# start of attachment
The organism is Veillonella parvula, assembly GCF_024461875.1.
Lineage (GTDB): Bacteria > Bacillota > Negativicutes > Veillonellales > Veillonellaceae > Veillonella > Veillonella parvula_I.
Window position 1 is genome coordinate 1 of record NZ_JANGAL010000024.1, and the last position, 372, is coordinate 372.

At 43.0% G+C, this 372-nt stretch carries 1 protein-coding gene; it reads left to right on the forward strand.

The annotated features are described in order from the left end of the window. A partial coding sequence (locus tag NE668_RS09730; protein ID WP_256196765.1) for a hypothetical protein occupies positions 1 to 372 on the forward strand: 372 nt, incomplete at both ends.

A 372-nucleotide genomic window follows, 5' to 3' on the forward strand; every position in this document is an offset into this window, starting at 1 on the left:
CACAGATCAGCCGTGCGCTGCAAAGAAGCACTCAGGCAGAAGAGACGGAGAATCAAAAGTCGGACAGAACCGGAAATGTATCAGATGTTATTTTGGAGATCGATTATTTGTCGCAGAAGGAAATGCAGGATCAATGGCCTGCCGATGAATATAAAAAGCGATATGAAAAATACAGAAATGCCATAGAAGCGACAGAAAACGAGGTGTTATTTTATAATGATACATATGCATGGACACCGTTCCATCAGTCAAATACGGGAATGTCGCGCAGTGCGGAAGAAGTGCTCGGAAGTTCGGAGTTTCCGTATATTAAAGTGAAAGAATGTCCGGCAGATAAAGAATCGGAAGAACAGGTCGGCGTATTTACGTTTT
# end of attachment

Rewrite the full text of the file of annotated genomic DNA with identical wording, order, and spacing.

The organism is Veillonella parvula, assembly GCF_024461875.1.
Lineage (GTDB): Bacteria > Bacillota > Negativicutes > Veillonellales > Veillonellaceae > Veillonella > Veillonella parvula_I.
Window position 1 is genome coordinate 1 of record NZ_JANGAL010000024.1, and the last position, 372, is coordinate 372.

At 43.0% G+C, this 372-nt stretch carries 1 protein-coding gene; it reads left to right on the forward strand.

The annotated features are described in order from the left end of the window. A partial coding sequence (locus tag NE668_RS09730; protein ID WP_256196765.1) for a hypothetical protein occupies positions 1 to 372 on the forward strand: 372 nt, incomplete at both ends.

A 372-nucleotide genomic window follows, 5' to 3' on the forward strand; every position in this document is an offset into this window, starting at 1 on the left:
CACAGATCAGCCGTGCGCTGCAAAGAAGCACTCAGGCAGAAGAGACGGAGAATCAAAAGTCGGACAGAACCGGAAATGTATCAGATGTTATTTTGGAGATCGATTATTTGTCGCAGAAGGAAATGCAGGATCAATGGCCTGCCGATGAATATAAAAAGCGATATGAAAAATACAGAAATGCCATAGAAGCGACAGAAAACGAGGTGTTATTTTATAATGATACATATGCATGGACACCGTTCCATCAGTCAAATACGGGAATGTCGCGCAGTGCGGAAGAAGTGCTCGGAAGTTCGGAGTTTCCGTATATTAAAGTGAAAGAATGTCCGGCAGATAAAGAATCGGAAGAACAGGTCGGCGTATTTACGTTTT